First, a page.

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Vaccines should be administered during pregnancy; know which immunizers are — CMIO(Brazil)

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In addition to the tests performed during prenatal care, there are also several vaccines that must be received by the woman. These measures aim to strengthen the pregnant woman’s immune system and protect the baby’s health. With immunization, the woman’s antibodies are transferred to the child through the placenta and, after birth, through breastfeeding.

The Pregnancy Book, available in the Unified Health System (SUS), provides information on vaccination during pregnancy, rapid tests and exams to detect changes, necessary care, guidance on childbirth, pregnant women’s rights, tips, prenatal care of the father/partner, among other important references.

Among the vaccines indicated for pregnant women and available in the SUS are:

Adult dual vaccine (dT)

Protects pregnant woman and baby against tetanus and diphtheria.

. Previously unvaccinated pregnant women: administer 3 (three) doses of vaccine containing tetanus and diphtheria toxoid with an interval of 60 days between doses. Being 2 (two) doses of dT at any time of pregnancy and 1 (one) dose of dTpa, from the twentieth week of pregnancy;

. Pregnant woman vaccinated with 1 (one) dose of dT: administer 1 (one) dose of dT at any time of pregnancy and 1 (one) dose of dTpa from the twentieth week of pregnancy with an interval of 60 days between doses, minimum of 30 days;

. Pregnant woman vaccinated with 2 (two) doses of dT: administer 1 (one) dose of dTpa from the twentieth week of pregnancy;

. Pregnant woman vaccinated with 3 (three) doses of dT: administer 1 (one) dose of dTpa from the twentieth week of pregnancy.

Even with a complete regimen (three doses of dT or dTpa) and/or booster with dT or dTpa, the pregnant woman should always receive 1 (one) dose of dTpa at each pregnancy. Neonatal tetanus has a high fatality rate due to contamination of the umbilical cord during delivery. Diphtheria can cause respiratory obstruction, with a high mortality rate among newborns.

dTpa vaccine

The adult-type acellular bacterial triplex (diphtheria, tetanus and whooping cough) is recommended in all pregnancies, because in addition to protecting the pregnant woman and preventing her from transmitting Bordetella pertussis (pertussis) to the newborn, it allows the transfer of maternal antibodies to the fetus, protecting it in the first months of life, until it can be immunized with the penta vaccine.

The dTpa vaccine should be applied from the twentieth week of pregnancy and at each pregnancy. For those who missed the opportunity to be vaccinated during pregnancy, it is important to administer a dose of dTpa in the puerperium, as early as possible.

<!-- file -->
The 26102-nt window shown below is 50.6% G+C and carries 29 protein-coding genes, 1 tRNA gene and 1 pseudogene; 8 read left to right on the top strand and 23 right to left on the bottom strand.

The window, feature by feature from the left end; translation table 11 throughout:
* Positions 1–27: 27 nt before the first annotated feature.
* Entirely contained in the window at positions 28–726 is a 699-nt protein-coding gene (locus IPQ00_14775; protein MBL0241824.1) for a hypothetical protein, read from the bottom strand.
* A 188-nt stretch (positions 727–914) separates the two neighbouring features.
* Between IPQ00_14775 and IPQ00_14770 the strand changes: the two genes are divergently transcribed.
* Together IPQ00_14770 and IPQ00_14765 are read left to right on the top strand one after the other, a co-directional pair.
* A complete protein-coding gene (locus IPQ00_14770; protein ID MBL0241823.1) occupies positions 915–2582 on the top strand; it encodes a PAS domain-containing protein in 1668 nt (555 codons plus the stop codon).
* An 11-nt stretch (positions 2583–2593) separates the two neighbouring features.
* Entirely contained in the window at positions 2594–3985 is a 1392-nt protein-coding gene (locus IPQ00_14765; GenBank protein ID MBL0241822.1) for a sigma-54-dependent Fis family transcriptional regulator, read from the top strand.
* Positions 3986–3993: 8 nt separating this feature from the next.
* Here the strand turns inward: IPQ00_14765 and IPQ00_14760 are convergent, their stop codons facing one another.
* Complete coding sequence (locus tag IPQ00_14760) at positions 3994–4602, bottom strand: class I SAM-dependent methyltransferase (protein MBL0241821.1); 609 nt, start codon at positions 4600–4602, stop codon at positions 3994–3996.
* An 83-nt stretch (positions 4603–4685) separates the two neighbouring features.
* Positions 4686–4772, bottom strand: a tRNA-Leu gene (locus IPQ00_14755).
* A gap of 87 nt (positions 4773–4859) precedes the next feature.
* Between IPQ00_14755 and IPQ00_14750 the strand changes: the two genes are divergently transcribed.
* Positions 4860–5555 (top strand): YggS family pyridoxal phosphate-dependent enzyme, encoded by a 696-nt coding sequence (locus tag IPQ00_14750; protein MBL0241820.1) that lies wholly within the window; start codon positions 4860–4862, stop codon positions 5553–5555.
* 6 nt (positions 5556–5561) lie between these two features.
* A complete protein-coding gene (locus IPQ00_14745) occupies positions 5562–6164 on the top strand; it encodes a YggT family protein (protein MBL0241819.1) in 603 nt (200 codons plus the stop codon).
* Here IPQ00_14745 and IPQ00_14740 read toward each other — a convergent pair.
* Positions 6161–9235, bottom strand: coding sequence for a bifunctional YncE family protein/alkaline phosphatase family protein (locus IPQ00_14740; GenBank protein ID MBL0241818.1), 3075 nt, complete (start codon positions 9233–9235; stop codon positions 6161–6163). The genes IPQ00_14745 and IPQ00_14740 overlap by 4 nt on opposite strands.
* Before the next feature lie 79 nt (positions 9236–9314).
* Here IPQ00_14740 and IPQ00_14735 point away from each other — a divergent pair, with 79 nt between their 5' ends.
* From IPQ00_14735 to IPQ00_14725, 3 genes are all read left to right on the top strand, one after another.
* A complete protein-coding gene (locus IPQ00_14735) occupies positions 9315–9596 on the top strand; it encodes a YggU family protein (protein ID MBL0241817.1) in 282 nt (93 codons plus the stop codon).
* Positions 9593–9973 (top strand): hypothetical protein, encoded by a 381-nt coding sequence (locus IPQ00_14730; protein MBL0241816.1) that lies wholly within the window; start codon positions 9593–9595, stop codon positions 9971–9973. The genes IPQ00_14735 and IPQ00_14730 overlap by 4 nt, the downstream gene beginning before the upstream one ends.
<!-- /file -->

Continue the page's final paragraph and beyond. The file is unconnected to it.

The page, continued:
Hepatitis B vaccine

For pregnant women at any gestational age, it is important to administer 3 doses (0, 1, and 6 months) of hepatitis B vaccine, considering previous vaccination history. If it is not possible to complete the vaccination schedule during pregnancy, the woman should complete it after delivery, in due course.

If interruption has occurred after the first dose, the second dose should be administered as soon as possible and the third dose should be scheduled for 6 months after the first, keeping an interval of at least 8 weeks between the second and third dose.

The final dose of the vaccination schedule must be administered at least 8 weeks after the second dose and at least 16 weeks after the first dose for the schedule to be considered valid. The minimum interval between the first and second dose should be 4 weeks.

Hepatitis B is a disease caused by a virus that can be transmitted from the woman to the baby during pregnancy, at the time of delivery or even during breastfeeding, if small amounts of blood are ingested by the child, in cases of fissures in the mother’s nipples. Throughout pregnancy, this infection increases the risk of premature birth.

Important: Hepatitis B is not a contraindication for breastfeeding. In case of nipple fissures, it is recommended to stop breastfeeding on the affected breast until the lesions improve. The woman can offer the other breast and manually extract the affected breast to maintain milk production.

Influenza vaccine (flu)

It is recommended to administer the flu vaccine at any gestational age to all pregnant women and women (up to 42 days postpartum) during the annual vaccination campaign.

Pregnant women are at risk for complications from influenza virus infection. The vaccine is recommended in the months of seasonality of the virus, even in the first trimester of pregnancy. During pregnancy, the chances of severe symptoms and complications are higher, resulting in a high rate of hospitalization.

Covid-19 vaccine

Protects women against the virus that causes Covid-19. The application of this vaccine is recommended at any gestational age for all pregnant women and women in the puerperium (up to 42 days after delivery).

All vaccines mentioned are available free of charge at Basic Health Units.

Fran Martins
Ministry of Health



Official content – Fact Check – Verified

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